Doctors Peddle C-Sections For The Pay Bump, Study Says

| by Sarah Fruchtnicht
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Obstetricians are more likely to perform time-consuming cesarean sections when there is a financial incentive to be gained, according to a new study.

In 1996, one in five babies was delivered via C-section. Today one in three babies are delivered through surgical childbirth. From 1996 to 2013, the cost of childbirth in the U.S. has grown $3 billion annually, according to NPR.

Study authors and health care economists Erin Johnson and M. Marit Rehavia found that when an obstetrician is paid a flat rate with no incentive to perform surgery, they give fewer C-sections. They estimated that doctors might see a couple extra hundred dollars and hospitals a few thousand more dollars in the event a c-section is done.

Johnson and Rehavia wondered if obstetricians would back off pushing for a c-section if they had a patient with significant medical expertise and knowledge. They decided to compare the birthing method for patients who knew little about health and those patients who were themselves physicians.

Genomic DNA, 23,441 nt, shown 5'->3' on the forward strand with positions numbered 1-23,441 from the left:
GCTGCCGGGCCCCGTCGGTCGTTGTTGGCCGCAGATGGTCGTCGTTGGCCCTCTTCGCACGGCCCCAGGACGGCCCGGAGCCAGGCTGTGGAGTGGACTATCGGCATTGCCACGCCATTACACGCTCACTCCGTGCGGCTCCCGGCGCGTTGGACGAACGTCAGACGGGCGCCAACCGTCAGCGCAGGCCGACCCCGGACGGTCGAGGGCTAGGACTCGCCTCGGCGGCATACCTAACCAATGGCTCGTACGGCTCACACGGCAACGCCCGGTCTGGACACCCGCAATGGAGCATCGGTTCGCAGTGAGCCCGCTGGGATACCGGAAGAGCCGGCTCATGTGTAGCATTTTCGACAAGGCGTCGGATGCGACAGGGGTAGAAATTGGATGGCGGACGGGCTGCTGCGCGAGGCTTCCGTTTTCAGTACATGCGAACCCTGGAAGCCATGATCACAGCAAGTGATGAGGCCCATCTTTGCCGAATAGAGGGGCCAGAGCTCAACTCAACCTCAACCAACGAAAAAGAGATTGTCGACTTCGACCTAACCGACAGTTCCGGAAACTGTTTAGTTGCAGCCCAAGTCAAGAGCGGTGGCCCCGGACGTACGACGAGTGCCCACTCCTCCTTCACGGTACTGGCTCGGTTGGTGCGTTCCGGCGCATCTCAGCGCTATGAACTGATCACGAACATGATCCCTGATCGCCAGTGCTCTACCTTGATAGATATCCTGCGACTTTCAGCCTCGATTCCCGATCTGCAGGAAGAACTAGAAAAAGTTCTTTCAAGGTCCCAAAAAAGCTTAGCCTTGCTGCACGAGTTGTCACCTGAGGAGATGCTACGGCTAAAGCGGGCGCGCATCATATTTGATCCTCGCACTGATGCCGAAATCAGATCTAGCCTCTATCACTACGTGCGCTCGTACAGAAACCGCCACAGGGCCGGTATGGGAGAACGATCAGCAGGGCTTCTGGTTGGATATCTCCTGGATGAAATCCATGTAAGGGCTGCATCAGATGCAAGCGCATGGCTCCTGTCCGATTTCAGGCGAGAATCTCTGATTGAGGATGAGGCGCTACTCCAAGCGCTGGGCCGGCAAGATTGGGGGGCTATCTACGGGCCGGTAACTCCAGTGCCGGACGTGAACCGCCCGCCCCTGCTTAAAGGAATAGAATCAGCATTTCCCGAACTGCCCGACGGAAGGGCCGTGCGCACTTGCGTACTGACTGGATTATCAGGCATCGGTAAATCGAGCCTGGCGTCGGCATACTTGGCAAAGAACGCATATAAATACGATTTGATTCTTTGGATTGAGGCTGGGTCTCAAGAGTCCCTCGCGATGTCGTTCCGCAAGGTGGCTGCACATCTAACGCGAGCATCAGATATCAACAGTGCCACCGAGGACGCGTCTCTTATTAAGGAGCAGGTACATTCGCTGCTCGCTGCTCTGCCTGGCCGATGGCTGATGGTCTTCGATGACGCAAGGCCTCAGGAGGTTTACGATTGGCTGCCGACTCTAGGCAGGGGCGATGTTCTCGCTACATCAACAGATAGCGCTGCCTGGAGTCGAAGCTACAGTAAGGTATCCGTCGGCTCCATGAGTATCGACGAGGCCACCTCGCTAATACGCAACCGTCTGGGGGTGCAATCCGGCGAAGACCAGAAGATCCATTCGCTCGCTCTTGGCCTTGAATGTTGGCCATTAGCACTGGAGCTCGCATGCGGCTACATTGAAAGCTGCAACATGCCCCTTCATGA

"The idea is that physicians have medical knowledge," said Johnson. "If the obstetrician is deviating from the best treatment because of their own financial incentive, the patient [who is a] doctor would be able to not have the medical knowledge to know whether or not this C-section is the appropriate [method of delivery] for them."

Pregnant physicians weren’t getting as many c-sections, when pay incentives were present.

"We found that doctors are about 10 percent less likely to get C-sections," Johnson said. "So obstetricians appear to be treating their physician patients differently than [they treat] their nonphysician patients."

When the C-section was scheduled in advance, however, the rates were the same between between physicians and nonphysician mothers.

The number of C-sections dropped off for physicians, when it was an “emergency,” for instance when labor isn’t going well. This is when a doctor has to make the decision to either continue labor or abandon the process and deliver the baby surgically.

Johnson and Rehavia said their research, published by the National Bureau of Economic Research, emphasizes the important of patient knowledge and empowerment.

Sources: NPR, MSN Now